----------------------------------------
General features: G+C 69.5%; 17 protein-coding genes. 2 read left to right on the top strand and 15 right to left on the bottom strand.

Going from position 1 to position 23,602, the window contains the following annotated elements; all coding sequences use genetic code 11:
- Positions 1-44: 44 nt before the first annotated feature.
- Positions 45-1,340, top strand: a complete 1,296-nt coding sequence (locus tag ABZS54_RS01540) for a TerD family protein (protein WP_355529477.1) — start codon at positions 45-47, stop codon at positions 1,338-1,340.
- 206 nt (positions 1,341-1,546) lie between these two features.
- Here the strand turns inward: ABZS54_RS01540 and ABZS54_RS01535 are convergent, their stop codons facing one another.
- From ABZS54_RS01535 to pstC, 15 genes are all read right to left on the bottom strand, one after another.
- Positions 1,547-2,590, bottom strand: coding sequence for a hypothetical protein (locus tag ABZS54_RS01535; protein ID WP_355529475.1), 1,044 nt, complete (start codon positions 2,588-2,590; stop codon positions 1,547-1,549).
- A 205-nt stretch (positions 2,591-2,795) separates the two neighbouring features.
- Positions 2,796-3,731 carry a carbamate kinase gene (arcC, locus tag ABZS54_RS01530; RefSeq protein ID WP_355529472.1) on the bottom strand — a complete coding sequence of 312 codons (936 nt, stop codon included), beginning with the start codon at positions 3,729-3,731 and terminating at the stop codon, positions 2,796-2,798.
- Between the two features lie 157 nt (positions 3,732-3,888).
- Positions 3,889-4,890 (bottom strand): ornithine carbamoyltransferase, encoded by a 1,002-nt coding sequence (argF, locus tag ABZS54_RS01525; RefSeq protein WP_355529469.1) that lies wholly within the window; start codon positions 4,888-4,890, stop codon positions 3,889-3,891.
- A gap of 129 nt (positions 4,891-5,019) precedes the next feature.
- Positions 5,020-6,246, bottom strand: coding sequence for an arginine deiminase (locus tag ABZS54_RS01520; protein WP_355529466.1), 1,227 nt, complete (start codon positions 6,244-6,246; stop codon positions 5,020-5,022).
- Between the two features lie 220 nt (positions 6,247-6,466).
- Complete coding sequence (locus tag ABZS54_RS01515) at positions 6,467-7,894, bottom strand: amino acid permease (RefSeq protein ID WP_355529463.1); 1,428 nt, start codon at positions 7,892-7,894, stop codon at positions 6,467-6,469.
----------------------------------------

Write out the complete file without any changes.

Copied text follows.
General features: G+C 69.5%; 17 protein-coding genes. 2 read left to right on the top strand and 15 right to left on the bottom strand.

Going from position 1 to position 23,602, the window contains the following annotated elements; all coding sequences use genetic code 11:
- Positions 1-44: 44 nt before the first annotated feature.
- Positions 45-1,340, top strand: a complete 1,296-nt coding sequence (locus tag ABZS54_RS01540) for a TerD family protein (protein WP_355529477.1) — start codon at positions 45-47, stop codon at positions 1,338-1,340.
- 206 nt (positions 1,341-1,546) lie between these two features.
- Here the strand turns inward: ABZS54_RS01540 and ABZS54_RS01535 are convergent, their stop codons facing one another.
- From ABZS54_RS01535 to pstC, 15 genes are all read right to left on the bottom strand, one after another.
- Positions 1,547-2,590, bottom strand: coding sequence for a hypothetical protein (locus tag ABZS54_RS01535; protein ID WP_355529475.1), 1,044 nt, complete (start codon positions 2,588-2,590; stop codon positions 1,547-1,549).
- A 205-nt stretch (positions 2,591-2,795) separates the two neighbouring features.
- Positions 2,796-3,731 carry a carbamate kinase gene (arcC, locus tag ABZS54_RS01530; RefSeq protein ID WP_355529472.1) on the bottom strand — a complete coding sequence of 312 codons (936 nt, stop codon included), beginning with the start codon at positions 3,729-3,731 and terminating at the stop codon, positions 2,796-2,798.
- Between the two features lie 157 nt (positions 3,732-3,888).
- Positions 3,889-4,890 (bottom strand): ornithine carbamoyltransferase, encoded by a 1,002-nt coding sequence (argF, locus tag ABZS54_RS01525; RefSeq protein WP_355529469.1) that lies wholly within the window; start codon positions 4,888-4,890, stop codon positions 3,889-3,891.
- A gap of 129 nt (positions 4,891-5,019) precedes the next feature.
- Positions 5,020-6,246, bottom strand: coding sequence for an arginine deiminase (locus tag ABZS54_RS01520; protein WP_355529466.1), 1,227 nt, complete (start codon positions 6,244-6,246; stop codon positions 5,020-5,022).
- Between the two features lie 220 nt (positions 6,247-6,466).
- Complete coding sequence (locus tag ABZS54_RS01515) at positions 6,467-7,894, bottom strand: amino acid permease (RefSeq protein ID WP_355529463.1); 1,428 nt, start codon at positions 7,892-7,894, stop codon at positions 6,467-6,469.